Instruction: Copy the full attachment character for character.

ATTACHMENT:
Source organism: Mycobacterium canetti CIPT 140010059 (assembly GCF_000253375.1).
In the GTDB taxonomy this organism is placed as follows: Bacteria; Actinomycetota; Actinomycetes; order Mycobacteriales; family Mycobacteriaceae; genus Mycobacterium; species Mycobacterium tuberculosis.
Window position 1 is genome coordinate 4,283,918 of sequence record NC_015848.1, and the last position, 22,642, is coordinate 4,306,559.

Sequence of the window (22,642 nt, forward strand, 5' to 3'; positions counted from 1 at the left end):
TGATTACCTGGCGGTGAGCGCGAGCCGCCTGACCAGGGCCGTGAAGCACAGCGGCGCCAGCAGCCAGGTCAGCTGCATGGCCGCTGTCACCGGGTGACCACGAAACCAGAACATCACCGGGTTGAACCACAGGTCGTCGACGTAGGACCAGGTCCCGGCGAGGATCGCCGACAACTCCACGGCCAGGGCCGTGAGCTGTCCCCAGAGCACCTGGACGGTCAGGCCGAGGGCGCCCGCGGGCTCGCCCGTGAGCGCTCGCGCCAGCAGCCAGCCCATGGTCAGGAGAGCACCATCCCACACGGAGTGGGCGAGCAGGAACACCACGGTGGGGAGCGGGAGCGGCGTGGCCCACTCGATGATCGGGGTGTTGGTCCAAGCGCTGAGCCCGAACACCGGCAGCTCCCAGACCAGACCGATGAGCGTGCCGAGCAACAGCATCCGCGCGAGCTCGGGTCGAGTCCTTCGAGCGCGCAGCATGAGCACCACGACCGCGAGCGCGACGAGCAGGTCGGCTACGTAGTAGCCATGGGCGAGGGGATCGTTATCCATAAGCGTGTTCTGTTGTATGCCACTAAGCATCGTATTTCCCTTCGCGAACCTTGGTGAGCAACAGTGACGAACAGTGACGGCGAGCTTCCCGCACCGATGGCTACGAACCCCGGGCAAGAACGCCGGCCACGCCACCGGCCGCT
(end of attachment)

Source organism: Mycobacterium canetti CIPT 140010059 (assembly GCF_000253375.1).
In the GTDB taxonomy this organism is placed as follows: Bacteria; Actinomycetota; Actinomycetes; order Mycobacteriales; family Mycobacteriaceae; genus Mycobacterium; species Mycobacterium tuberculosis.
Window position 1 is genome coordinate 4,283,918 of sequence record NC_015848.1, and the last position, 22,642, is coordinate 4,306,559.

Sequence of the window (22,642 nt, forward strand, 5' to 3'; positions counted from 1 at the left end):
TGATTACCTGGCGGTGAGCGCGAGCCGCCTGACCAGGGCCGTGAAGCACAGCGGCGCCAGCAGCCAGGTCAGCTGCATGGCCGCTGTCACCGGGTGACCACGAAACCAGAACATCACCGGGTTGAACCACAGGTCGTCGACGTAGGACCAGGTCCCGGCGAGGATCGCCGACAACTCCACGGCCAGGGCCGTGAGCTGTCCCCAGAGCACCTGGACGGTCAGGCCGAGGGCGCCCGCGGGCTCGCCCGTGAGCGCTCGCGCCAGCAGCCAGCCCATGGTCAGGAGAGCACCATCCCACACGGAGTGGGCGAGCAGGAACACCACGGTGGGGAGCGGGAGCGGCGTGGCCCACTCGATGATCGGGGTGTTGGTCCAAGCGCTGAGCCCGAACACCGGCAGCTCCCAGACCAGACCGATGAGCGTGCCGAGCAACAGCATCCGCGCGAGCTCGGGTCGAGTCCTTCGAGCGCGCAGCATGAGCACCACGACCGCGAGCGCGACGAGCAGGTCGGCTACGTAGTAGCCATGGGCGAGGGGATCGTTATCCATAAGCGTGTTCTGTTGTATGCCACTAAGCATCGTATTTCCCTTCGCGAACCTTGGTGAGCAACAGTGACGAACAGTGACGGCGAGCTTCCCGCACCGATGGCTACGAACCCCGGGCAAGAACGCCGGCCACGCCACCGGCCGCT